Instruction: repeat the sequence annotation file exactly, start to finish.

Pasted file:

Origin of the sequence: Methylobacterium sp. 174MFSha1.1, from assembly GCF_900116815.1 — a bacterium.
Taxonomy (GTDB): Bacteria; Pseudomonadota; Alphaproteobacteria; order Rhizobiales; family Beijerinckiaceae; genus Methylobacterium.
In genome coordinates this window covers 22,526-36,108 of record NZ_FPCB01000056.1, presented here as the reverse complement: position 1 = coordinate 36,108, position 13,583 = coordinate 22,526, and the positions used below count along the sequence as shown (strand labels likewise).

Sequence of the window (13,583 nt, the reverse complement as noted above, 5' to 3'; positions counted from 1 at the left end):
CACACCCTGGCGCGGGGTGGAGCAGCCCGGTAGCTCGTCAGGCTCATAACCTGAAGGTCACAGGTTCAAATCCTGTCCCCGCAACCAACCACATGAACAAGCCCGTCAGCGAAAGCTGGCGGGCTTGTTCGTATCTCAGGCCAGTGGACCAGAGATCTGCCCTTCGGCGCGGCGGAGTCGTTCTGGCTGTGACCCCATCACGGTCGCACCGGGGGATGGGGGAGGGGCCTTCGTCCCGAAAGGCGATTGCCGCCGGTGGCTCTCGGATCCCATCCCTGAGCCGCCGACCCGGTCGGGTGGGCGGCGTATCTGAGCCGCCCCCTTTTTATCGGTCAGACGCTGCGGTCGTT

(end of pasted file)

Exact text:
Origin of the sequence: Methylobacterium sp. 174MFSha1.1, from assembly GCF_900116815.1 — a bacterium.
Taxonomy (GTDB): Bacteria; Pseudomonadota; Alphaproteobacteria; order Rhizobiales; family Beijerinckiaceae; genus Methylobacterium.
In genome coordinates this window covers 22,526-36,108 of record NZ_FPCB01000056.1, presented here as the reverse complement: position 1 = coordinate 36,108, position 13,583 = coordinate 22,526, and the positions used below count along the sequence as shown (strand labels likewise).

Sequence of the window (13,583 nt, the reverse complement as noted above, 5' to 3'; positions counted from 1 at the left end):
CACACCCTGGCGCGGGGTGGAGCAGCCCGGTAGCTCGTCAGGCTCATAACCTGAAGGTCACAGGTTCAAATCCTGTCCCCGCAACCAACCACATGAACAAGCCCGTCAGCGAAAGCTGGCGGGCTTGTTCGTATCTCAGGCCAGTGGACCAGAGATCTGCCCTTCGGCGCGGCGGAGTCGTTCTGGCTGTGACCCCATCACGGTCGCACCGGGGGATGGGGGAGGGGCCTTCGTCCCGAAAGGCGATTGCCGCCGGTGGCTCTCGGATCCCATCCCTGAGCCGCCGACCCGGTCGGGTGGGCGGCGTATCTGAGCCGCCCCCTTTTTATCGGTCAGACGCTGCGGTCGTT